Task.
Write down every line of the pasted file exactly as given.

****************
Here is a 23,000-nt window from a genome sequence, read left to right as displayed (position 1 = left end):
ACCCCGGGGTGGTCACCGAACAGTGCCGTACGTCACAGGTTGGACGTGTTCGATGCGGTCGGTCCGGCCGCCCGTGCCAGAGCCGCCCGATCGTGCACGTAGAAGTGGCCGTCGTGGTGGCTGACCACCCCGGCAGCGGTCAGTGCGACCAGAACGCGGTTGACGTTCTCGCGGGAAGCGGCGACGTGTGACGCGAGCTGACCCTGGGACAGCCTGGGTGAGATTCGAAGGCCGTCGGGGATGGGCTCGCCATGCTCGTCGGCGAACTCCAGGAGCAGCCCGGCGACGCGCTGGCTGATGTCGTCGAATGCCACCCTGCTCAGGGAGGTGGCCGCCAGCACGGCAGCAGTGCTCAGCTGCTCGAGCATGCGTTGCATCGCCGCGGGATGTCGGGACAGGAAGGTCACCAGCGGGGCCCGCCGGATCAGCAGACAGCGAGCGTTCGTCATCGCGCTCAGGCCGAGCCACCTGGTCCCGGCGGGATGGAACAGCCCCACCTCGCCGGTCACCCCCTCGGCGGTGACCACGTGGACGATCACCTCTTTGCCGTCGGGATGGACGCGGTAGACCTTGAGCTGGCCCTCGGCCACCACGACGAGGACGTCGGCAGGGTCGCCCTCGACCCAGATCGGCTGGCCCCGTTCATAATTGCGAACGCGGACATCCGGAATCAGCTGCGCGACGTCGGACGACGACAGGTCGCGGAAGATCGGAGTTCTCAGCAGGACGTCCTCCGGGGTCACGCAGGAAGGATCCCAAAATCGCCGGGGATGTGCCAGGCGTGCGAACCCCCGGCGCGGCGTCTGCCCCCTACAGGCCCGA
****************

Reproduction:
Here is a 23,000-nt window from a genome sequence, read left to right as displayed (position 1 = left end):
ACCCCGGGGTGGTCACCGAACAGTGCCGTACGTCACAGGTTGGACGTGTTCGATGCGGTCGGTCCGGCCGCCCGTGCCAGAGCCGCCCGATCGTGCACGTAGAAGTGGCCGTCGTGGTGGCTGACCACCCCGGCAGCGGTCAGTGCGACCAGAACGCGGTTGACGTTCTCGCGGGAAGCGGCGACGTGTGACGCGAGCTGACCCTGGGACAGCCTGGGTGAGATTCGAAGGCCGTCGGGGATGGGCTCGCCATGCTCGTCGGCGAACTCCAGGAGCAGCCCGGCGACGCGCTGGCTGATGTCGTCGAATGCCACCCTGCTCAGGGAGGTGGCCGCCAGCACGGCAGCAGTGCTCAGCTGCTCGAGCATGCGTTGCATCGCCGCGGGATGTCGGGACAGGAAGGTCACCAGCGGGGCCCGCCGGATCAGCAGACAGCGAGCGTTCGTCATCGCGCTCAGGCCGAGCCACCTGGTCCCGGCGGGATGGAACAGCCCCACCTCGCCGGTCACCCCCTCGGCGGTGACCACGTGGACGATCACCTCTTTGCCGTCGGGATGGACGCGGTAGACCTTGAGCTGGCCCTCGGCCACCACGACGAGGACGTCGGCAGGGTCGCCCTCGACCCAGATCGGCTGGCCCCGTTCATAATTGCGAACGCGGACATCCGGAATCAGCTGCGCGACGTCGGACGACGACAGGTCGCGGAAGATCGGAGTTCTCAGCAGGACGTCCTCCGGGGTCACGCAGGAAGGATCCCAAAATCGCCGGGGATGTGCCAGGCGTGCGAACCCCCGGCGCGGCGTCTGCCCCCTACAGGCCCGA